My workout- Steve


#1

Any comments appreciated, especially from Steve…

Mon- Bench, lat pulldowns, db shoulder press, triceps, biceps, forearm roller, rotator cuff, medicine ball

Tues&Fri - Squat, leg curls/exts, toe raises (planning on starting lunges soon)

Thurs- DB bench, shoulder press, lats, trceps, rotator cuff, med ball, forearm roller

On Mondays and Thursdays I do diff lifts for lats and triceps

Wednesday is my main running day.

I take Whey only after lifting

And I need more help on what to do for my core.

Thanks :smiley:

BTW, I’m 15, 5’6-5’7, 135-140 lbs


#2

You have to be more specific in what exercises you’re doing?

Lat pulldowns are pretty good, but I’d switch them out with pullups/chins.

Maybe do incline bench one day, and flat bench the other day, or do them with db, it’s up to you.

As an athlete, I don’t see the need for extensions/leg curls.

SLDL, or even deadlift, imo, would be a better substitute.

Glute Ham Raises are also pretty killer, and would better substitute leg curls.

How many reps/sets are you looking to do?


#3

Some studies have shown leg extensions to put excessive stress on your ACL and are overall, bad for your knees. As an athlete you don’t need them anyways.

As far as leg curls, I don’t have a problem with them but, if you can do any of the following, these are much better:
Stiff leg deadlift
Glute ham raise
Reverse hyper.
Those will give you better results as they work the attachment of the hamstring in both the knee and glutes, leg curls only work attachment of the hamstrings at the knee.

Definately get those lunges in. I feel that single leg work as most of the time during running you are only on one leg.

For your squats, make sure you are getting the top of your thighs parallel to the floor. Numbers are relative, you will be much happier down the road if you squat deeper now, even though you may know some kids that say they squat big, when they are actually barely squatting down at all.
Deeper squats=more flexibility

For your shoulder press, here’s an excercise that I prefer over it, and feel it’s much more athletic.

http://paws.wcu.edu/tjacobi/Weight%20Lifting%20Descriptions/Ground%20Based%20Explosive%20Movements/push%20press%20front.htm

It’s called the push press and involves triple extension of the legs, and an explosive shoulder press.

Finally

For core, my favorite exercise has to be russian twists.

Also, these can be done, with no added weight, holding a weight plate, a medicine ball. Or the killer way, standing holding a barbell.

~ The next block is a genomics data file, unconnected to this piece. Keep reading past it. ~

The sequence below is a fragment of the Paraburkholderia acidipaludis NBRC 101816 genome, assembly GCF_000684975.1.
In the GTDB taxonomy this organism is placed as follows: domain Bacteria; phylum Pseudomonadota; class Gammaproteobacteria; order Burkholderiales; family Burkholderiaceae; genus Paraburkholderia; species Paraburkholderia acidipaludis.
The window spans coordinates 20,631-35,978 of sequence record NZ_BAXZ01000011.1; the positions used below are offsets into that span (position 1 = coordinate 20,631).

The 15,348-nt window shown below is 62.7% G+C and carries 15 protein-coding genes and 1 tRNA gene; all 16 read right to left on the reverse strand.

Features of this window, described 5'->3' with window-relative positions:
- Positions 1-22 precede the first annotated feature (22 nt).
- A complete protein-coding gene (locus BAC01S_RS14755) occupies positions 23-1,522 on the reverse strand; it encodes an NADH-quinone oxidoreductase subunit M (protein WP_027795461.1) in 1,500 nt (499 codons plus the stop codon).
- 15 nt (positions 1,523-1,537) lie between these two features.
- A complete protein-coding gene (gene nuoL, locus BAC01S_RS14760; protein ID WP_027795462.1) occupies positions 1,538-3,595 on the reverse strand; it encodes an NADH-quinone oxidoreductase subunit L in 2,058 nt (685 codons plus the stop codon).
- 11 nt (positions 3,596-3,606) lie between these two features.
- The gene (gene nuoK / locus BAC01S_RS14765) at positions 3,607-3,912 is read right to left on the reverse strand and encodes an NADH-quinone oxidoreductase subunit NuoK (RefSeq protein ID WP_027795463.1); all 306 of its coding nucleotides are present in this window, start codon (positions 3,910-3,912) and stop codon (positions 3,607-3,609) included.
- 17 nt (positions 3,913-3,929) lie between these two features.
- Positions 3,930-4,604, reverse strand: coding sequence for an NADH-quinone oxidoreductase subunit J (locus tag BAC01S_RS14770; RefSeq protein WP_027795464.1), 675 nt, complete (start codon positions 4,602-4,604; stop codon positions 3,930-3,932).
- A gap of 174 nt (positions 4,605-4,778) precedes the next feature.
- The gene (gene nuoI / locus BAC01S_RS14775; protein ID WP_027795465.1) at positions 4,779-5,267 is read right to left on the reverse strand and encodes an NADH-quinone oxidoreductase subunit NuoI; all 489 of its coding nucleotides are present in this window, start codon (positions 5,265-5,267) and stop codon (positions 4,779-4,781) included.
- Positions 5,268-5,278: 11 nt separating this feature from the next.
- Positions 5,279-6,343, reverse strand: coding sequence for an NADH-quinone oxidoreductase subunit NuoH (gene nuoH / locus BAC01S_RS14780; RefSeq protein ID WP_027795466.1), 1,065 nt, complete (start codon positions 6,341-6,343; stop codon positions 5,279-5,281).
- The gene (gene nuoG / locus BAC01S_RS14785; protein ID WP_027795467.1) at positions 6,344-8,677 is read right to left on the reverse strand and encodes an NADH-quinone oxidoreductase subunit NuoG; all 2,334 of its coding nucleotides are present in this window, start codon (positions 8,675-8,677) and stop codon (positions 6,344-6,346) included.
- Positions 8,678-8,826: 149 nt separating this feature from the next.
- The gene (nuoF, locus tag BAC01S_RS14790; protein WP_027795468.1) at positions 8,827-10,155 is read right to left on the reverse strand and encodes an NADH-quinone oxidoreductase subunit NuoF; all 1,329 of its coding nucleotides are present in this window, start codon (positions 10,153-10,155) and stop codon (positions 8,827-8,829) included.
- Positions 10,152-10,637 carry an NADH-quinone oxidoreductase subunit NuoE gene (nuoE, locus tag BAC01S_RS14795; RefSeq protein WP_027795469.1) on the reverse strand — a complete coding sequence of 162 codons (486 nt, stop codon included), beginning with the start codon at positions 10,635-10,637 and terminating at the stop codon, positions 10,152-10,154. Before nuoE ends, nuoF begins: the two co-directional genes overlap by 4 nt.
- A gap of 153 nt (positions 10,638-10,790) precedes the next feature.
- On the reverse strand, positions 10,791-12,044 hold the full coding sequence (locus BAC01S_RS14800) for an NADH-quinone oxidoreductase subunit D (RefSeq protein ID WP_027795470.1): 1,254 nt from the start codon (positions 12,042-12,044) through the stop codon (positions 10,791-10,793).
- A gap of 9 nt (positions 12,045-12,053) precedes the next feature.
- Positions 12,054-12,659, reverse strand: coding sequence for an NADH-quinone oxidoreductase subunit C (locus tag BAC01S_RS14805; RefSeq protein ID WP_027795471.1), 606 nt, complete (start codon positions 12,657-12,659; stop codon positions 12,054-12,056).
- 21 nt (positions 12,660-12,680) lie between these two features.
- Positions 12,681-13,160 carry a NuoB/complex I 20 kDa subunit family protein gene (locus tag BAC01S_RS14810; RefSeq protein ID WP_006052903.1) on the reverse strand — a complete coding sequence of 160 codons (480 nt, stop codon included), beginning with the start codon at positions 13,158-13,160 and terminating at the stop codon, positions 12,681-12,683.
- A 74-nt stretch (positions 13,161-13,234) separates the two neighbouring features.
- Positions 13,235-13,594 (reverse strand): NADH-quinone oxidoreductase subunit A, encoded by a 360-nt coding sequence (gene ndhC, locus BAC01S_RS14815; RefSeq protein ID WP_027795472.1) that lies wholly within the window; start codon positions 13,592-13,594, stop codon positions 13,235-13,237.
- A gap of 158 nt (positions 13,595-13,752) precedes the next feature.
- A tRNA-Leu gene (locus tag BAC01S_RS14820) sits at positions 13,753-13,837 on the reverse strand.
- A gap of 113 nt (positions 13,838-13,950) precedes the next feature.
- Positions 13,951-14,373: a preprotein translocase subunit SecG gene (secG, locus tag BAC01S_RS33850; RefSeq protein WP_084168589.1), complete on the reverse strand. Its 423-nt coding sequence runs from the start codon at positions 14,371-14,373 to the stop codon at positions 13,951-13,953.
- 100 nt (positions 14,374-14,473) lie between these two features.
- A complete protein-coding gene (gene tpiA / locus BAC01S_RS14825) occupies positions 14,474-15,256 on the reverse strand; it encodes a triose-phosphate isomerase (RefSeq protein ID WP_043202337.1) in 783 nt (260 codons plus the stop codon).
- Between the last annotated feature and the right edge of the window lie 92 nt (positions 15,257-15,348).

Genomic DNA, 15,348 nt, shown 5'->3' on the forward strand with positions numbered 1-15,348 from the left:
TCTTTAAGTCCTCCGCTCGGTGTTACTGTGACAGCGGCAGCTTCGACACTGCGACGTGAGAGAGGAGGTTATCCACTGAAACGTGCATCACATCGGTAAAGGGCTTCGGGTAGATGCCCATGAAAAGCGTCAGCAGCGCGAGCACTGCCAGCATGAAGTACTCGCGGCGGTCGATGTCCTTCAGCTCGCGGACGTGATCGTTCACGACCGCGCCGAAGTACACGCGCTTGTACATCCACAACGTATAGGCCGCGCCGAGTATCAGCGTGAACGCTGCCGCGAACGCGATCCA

(image from defrancotraining.com which is a brilliant site btw)


#4

I thiought leg extensions help the knee :frowning: Thanks, I guess I’ll stop those

I do something similar to push presses, but I’ll do those too. I was told to do different versions of excercises if you do the same muscle group during the week.

Are glute ham raises body weight? I think I know what they are then.

I’ll have to do those russian twists, they look like they work. I also do planks/side planks, supermans, leg lifts and crunches.

And should I do power/hang cleans and jerks? I was holding off on them because I strained my achilles at football.

Thanks for the replies


#5

Quote from link: http://www.t-nation.com/readTopic.do?id=1306675

Here’s a quote from the article: Chow (1999) examined patellar ligament, quadriceps tendon, and patellofemoral and tibiofemoral forces at different speeds of leg extensions execution. Tibiofemoral shear forces showed that the ACL was loaded throughout the ROM — not exactly what you want (passive restraints doing the work for active restraints).


In layman’s terms, your ACL isn’t intended to be the primary force generator, and in situations it is the primary mover, with the quad not doing most of the work.


I’m in between on the clean and jerk.

Personally I don’t do it, because I only push press far less than I can clean, so basically, I can’t improve both while doing one movement.

This is why I do cleans, and push press separately, still the same movements.

I like power cleans a lot, they’re great for explosive power.

As far as hang cleans, I’ve heard mixed opinions, maybe someone else can comment on that.


Make sure that achilles is healed up, once you injure a ligament/tendon, it’s much easier to re-injure it for some time, as it takes a very long time to completely heal, although it is perfectly usable long before that.